Ford employees sent home after HQ evacuated due to fire
Ford Motor Co.’s world headquarters in Dearborn was evacuated Monday morning due to a fire coming from an electrical substation in the basement of the building. All employees were sent home for the day.
Ford spokesman Mike Moran said an undetermined amount of employees were instructed to leave the 12-story building as a precaution due to the smell of smoke being reported.
“We’re taking every precaution that should be taken to ensure the safety of all the employees,” he said.
Employees can monitor @FordOnline for updates or call the North America Emergency Information Hotline at 1-800-603-3673.
The disruption means that October U.S. sales results will not be reported on Tuesday.
The evacuation started between 9 a.m. and 9:30 a.m., according to Moran. As of 10:40 a.m., power had been shut down and the fire was contained, he said.
About 1,500 employees work at the headquarters, located at 1 American Road. Just before noon, Moran sent a statement that all employees who work at headquarters were sent home for the day, though he noted that those with the ability to work remotely will do so.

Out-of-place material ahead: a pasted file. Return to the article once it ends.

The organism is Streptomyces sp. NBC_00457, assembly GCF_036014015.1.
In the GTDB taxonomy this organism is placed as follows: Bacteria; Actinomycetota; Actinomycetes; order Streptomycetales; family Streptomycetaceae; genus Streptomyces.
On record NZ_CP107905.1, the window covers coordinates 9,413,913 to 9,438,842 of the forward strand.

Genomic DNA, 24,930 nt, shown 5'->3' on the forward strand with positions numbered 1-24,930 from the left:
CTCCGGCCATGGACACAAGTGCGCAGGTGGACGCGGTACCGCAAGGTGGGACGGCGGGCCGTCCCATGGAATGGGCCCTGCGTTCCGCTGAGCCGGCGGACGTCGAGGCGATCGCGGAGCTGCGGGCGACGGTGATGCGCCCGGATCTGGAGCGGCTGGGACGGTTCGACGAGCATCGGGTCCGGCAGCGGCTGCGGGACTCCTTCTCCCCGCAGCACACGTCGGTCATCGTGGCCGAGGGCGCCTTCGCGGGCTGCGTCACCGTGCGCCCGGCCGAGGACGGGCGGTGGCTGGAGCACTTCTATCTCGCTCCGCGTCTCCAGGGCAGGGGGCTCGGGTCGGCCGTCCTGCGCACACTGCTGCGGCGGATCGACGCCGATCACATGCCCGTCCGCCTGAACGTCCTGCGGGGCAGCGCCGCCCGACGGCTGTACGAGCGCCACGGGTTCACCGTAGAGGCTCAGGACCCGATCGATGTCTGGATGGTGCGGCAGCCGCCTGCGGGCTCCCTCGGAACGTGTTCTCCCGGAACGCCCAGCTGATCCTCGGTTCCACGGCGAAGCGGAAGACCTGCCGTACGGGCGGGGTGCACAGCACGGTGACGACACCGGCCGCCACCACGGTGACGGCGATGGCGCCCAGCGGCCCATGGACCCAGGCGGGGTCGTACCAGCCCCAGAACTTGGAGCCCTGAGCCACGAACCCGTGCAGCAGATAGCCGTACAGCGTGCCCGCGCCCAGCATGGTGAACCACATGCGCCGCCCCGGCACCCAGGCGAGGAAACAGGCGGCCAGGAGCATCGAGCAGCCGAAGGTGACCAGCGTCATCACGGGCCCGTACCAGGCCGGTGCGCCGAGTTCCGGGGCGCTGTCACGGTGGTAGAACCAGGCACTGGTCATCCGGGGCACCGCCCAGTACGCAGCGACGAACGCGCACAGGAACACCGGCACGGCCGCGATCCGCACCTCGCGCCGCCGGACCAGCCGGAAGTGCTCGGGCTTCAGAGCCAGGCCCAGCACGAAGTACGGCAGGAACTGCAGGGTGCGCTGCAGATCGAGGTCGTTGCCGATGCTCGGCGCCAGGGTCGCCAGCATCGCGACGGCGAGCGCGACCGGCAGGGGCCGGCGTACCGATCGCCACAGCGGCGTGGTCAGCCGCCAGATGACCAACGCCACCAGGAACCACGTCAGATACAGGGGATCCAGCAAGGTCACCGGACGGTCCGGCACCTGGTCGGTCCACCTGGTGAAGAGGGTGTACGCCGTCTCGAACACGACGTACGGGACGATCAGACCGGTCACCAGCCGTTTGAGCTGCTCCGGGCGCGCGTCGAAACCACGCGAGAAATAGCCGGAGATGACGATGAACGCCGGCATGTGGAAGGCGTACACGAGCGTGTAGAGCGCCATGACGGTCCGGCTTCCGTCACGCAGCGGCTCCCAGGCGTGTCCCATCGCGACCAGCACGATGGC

Dearborn Fire Chief Joseph Murray said everything “is under control” at the scene, adding “there’s no immediate threat to anybody.”
In a statement arriving just before noon, DTE Energy said it had “cut electric supply to the headquarters as a safety measure.”
Ford’s world headquarters, also known as the Glass House, was built in the 1950s.
The company earlier this year announced a 10-year renovation plan to its headquarters and surrounding campus in Dearborn.
Ford’s new product campus will double the number of employees who work in the area now, from 12,000 to 24,000.
Renovations will include “connected facilities” with the latest wired and wireless hardware; a central green area that links buildings; and energy-saving features like geothermal heating and cooling. The centerpiece will be a new 700,000-square-foot design center with studios and an outdoor design courtyard. Ford will demolish the old space, except for the 14,000-square-foot design showroom.
Staff Writer James David Dickson contributed